Nonetheless, as far as Baldacci thrillers go, this one had all the right stuff and I’ll confess that I mostly enjoyed it, despite the nagging feeling that I had already read the story–or seen the movie—before.

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Quorren #CBR4 Review #40 All the Pretty Girls by J. T. Ellison

As far as mass market paperback crime thrillers go, All the Pretty Girls probably ranks above average.  (How’s that for a backhanded compliment?)  It’s one of those quintessential summer reads – doesn’t require too many brain cells, it’s intense enough to keep your interest and it’s a relatively quick read.  Take it out to the pool with you, especially if you’re a fan of James Patterson’s Alex Cross series.

All the Pretty Girls is the first novel for Ellison’s reoccurring character, Nashville homicide lieutenant Taylor Jackson.  Jackson is a young (I have no idea how someone her age makes lieutenant of such an important unit, but it’s fiction) female who sees the world in black and white.  She’s the typical cop archetype.  Her secret lover is John Badlwin, a profiler for the FBI.  When a body of a missing southern girl tuns up in Nashville, missing her hands, Baldwin and Jackson team up outside of the bedroom to catch a killer.  The story is a tad predictable, but it’s gripping enough that you’ll overlook it.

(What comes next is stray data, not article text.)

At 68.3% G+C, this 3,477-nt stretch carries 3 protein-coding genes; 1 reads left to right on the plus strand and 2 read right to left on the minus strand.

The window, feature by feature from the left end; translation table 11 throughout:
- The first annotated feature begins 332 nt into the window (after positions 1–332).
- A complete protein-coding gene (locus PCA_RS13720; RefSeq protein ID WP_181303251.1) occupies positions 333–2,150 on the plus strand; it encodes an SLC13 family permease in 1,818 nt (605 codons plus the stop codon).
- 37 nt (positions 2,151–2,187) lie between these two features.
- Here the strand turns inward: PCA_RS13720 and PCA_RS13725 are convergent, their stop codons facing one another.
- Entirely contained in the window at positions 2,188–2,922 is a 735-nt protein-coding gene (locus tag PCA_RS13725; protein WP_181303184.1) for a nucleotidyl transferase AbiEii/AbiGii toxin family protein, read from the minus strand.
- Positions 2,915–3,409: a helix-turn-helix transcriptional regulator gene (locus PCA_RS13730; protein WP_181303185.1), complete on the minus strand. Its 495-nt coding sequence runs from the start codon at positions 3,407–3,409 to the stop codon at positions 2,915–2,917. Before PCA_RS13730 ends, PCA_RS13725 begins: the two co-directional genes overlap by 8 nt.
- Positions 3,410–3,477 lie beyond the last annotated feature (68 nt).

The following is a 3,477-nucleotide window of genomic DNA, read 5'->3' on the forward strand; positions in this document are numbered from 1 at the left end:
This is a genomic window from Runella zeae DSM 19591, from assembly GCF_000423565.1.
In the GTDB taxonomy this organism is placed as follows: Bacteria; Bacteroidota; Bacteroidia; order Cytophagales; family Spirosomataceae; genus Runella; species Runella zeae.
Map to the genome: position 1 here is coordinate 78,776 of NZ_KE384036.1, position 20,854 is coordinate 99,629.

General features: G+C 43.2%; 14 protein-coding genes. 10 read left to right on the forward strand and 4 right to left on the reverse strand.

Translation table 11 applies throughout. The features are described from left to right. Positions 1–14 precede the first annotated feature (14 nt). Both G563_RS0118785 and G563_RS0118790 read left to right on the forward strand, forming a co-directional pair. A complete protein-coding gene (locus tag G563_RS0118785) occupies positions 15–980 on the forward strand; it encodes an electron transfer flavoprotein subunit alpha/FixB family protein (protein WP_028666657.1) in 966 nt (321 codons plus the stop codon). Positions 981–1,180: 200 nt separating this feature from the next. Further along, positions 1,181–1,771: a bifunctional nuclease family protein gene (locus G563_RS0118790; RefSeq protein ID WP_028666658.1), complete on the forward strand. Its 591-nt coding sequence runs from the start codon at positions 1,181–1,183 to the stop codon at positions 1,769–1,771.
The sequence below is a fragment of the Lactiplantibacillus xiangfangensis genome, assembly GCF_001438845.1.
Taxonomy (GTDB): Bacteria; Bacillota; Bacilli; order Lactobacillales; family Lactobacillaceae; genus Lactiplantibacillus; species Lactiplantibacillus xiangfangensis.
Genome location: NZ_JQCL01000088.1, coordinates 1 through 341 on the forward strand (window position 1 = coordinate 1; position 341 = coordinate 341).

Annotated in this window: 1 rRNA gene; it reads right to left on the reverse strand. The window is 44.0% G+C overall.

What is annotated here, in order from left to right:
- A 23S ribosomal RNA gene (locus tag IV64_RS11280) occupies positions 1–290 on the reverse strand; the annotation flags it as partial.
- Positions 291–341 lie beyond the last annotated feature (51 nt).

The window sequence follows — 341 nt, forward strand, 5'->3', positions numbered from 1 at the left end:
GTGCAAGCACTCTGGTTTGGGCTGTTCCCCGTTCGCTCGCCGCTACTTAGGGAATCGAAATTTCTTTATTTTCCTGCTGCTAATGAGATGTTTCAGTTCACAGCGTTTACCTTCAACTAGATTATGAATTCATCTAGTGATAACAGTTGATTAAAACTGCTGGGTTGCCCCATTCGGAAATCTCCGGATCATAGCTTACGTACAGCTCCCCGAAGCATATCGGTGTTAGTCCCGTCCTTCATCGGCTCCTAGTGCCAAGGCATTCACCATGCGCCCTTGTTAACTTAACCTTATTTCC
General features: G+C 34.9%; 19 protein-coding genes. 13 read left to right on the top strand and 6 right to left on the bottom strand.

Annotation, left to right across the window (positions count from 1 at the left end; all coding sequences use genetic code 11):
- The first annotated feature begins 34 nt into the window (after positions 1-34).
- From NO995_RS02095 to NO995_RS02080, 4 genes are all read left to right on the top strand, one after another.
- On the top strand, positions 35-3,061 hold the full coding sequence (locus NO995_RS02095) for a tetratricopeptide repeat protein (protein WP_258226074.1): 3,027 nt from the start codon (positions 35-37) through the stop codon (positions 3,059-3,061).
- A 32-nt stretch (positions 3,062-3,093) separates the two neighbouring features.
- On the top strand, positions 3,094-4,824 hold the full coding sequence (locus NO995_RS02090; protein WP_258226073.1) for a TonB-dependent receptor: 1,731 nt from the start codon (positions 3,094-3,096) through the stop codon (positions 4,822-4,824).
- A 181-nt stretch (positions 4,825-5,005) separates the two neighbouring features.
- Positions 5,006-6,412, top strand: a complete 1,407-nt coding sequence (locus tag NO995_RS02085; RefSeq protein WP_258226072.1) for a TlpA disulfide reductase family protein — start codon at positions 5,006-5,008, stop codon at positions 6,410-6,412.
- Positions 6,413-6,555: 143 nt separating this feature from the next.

The main flaw of the book is that the author crammed in too many subplots.  First was the serial rapist that rapes the lead detective on his case.  Second was an up and coming gang lord.  I can see where Ellison wanted to have enough of reason for his publishers to give him book deal for a second book, but it was a bit too much info for the readers and there wasn’t enough space to give those two subplots the proper treatment.

I would’ve ranked the book higher, but in one scene, two officers hold down a suspect while Jackson decks him hard enough to knock him unconscious.  Admittedly, he punched her first.  However, the whole scene deviated from Jackson’s character; she’s a paragon of moral virtue, yet she’ll participate in police brutality?  I’m willing to cut Ellison’s a bit of slack, though, I believe this is her first novel.